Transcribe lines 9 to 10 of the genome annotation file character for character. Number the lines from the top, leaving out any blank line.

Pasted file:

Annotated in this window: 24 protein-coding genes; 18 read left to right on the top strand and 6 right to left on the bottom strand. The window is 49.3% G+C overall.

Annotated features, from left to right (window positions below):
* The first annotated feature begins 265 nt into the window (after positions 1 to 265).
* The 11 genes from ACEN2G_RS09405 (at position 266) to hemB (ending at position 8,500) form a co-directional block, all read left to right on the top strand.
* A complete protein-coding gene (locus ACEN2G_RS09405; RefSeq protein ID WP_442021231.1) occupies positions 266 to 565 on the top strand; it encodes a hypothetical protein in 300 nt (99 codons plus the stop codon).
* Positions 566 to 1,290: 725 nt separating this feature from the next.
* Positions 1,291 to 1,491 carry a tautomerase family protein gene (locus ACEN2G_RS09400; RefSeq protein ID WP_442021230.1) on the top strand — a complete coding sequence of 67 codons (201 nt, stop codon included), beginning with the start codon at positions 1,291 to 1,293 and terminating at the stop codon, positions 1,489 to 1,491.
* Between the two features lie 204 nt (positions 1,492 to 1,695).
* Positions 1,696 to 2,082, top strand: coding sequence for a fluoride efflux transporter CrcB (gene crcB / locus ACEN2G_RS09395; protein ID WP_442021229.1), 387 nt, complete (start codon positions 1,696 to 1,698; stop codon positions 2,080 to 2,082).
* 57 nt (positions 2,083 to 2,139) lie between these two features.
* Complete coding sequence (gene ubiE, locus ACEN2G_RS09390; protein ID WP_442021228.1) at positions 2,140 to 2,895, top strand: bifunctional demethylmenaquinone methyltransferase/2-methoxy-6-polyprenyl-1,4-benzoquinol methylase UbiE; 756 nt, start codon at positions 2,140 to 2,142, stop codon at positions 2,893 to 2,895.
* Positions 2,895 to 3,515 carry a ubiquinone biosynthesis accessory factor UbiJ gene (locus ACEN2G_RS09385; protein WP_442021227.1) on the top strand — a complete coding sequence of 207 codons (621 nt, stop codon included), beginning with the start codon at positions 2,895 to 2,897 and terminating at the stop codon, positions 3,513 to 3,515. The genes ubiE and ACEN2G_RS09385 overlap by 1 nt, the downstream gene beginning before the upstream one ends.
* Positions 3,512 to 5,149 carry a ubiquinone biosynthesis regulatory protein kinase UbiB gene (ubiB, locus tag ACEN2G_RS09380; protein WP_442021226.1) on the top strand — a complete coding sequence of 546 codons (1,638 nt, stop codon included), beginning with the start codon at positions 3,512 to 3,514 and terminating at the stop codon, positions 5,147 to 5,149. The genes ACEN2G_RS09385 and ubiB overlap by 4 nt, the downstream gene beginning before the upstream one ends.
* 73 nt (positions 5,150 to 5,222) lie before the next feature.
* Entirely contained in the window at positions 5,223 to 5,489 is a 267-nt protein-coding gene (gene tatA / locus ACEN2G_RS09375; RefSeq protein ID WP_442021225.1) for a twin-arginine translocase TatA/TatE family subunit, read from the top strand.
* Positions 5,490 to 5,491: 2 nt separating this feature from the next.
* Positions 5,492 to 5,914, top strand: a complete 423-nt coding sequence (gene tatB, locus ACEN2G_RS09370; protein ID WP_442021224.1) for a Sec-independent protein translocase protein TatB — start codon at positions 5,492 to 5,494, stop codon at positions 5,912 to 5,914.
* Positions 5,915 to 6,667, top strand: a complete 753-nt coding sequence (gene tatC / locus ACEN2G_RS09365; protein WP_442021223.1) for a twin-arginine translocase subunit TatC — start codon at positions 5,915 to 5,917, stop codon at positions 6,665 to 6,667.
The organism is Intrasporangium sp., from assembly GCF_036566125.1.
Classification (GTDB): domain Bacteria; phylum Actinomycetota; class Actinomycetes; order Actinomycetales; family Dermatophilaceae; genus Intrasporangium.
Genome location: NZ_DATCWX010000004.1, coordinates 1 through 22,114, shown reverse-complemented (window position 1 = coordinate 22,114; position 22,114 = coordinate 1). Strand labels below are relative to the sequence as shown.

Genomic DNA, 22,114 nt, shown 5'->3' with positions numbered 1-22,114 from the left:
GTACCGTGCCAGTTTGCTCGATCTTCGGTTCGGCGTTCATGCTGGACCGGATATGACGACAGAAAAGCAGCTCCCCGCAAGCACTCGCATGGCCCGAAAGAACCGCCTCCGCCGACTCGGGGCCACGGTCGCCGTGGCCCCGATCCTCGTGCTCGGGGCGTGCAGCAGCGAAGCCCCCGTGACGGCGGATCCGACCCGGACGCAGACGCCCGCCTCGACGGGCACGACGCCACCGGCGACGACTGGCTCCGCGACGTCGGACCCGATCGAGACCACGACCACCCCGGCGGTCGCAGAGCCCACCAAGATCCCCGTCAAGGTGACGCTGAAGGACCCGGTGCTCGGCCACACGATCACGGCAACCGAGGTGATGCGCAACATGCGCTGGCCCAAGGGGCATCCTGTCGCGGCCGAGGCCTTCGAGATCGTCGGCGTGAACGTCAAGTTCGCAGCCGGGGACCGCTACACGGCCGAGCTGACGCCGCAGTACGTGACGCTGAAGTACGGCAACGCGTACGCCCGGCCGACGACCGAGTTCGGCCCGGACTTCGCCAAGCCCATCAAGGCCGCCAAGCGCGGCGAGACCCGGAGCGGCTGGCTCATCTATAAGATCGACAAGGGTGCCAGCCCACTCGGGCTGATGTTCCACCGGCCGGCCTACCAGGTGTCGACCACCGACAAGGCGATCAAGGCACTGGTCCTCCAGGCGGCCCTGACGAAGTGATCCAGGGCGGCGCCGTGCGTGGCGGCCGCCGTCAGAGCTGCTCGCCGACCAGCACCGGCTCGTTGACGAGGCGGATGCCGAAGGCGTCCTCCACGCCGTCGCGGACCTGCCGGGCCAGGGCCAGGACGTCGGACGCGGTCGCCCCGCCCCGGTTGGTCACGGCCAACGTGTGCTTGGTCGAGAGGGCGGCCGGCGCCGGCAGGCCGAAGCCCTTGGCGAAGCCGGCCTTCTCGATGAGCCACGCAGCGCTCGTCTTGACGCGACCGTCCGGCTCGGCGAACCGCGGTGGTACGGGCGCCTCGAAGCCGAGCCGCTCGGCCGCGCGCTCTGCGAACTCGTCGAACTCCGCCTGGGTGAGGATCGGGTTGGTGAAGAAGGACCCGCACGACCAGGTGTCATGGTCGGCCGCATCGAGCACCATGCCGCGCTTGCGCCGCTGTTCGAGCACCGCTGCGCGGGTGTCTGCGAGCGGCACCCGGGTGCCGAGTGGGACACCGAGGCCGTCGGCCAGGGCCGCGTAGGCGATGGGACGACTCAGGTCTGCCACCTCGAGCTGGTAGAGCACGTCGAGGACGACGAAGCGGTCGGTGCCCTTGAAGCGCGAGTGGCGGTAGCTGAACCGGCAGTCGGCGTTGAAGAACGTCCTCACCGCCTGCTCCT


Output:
* Positions 1,696 to 2,082, top strand: coding sequence for a fluoride efflux transporter CrcB (gene crcB / locus ACEN2G_RS09395; protein ID WP_442021229.1), 387 nt, complete (start codon positions 1,696 to 1,698; stop codon positions 2,080 to 2,082).
* 57 nt (positions 2,083 to 2,139) lie between these two features.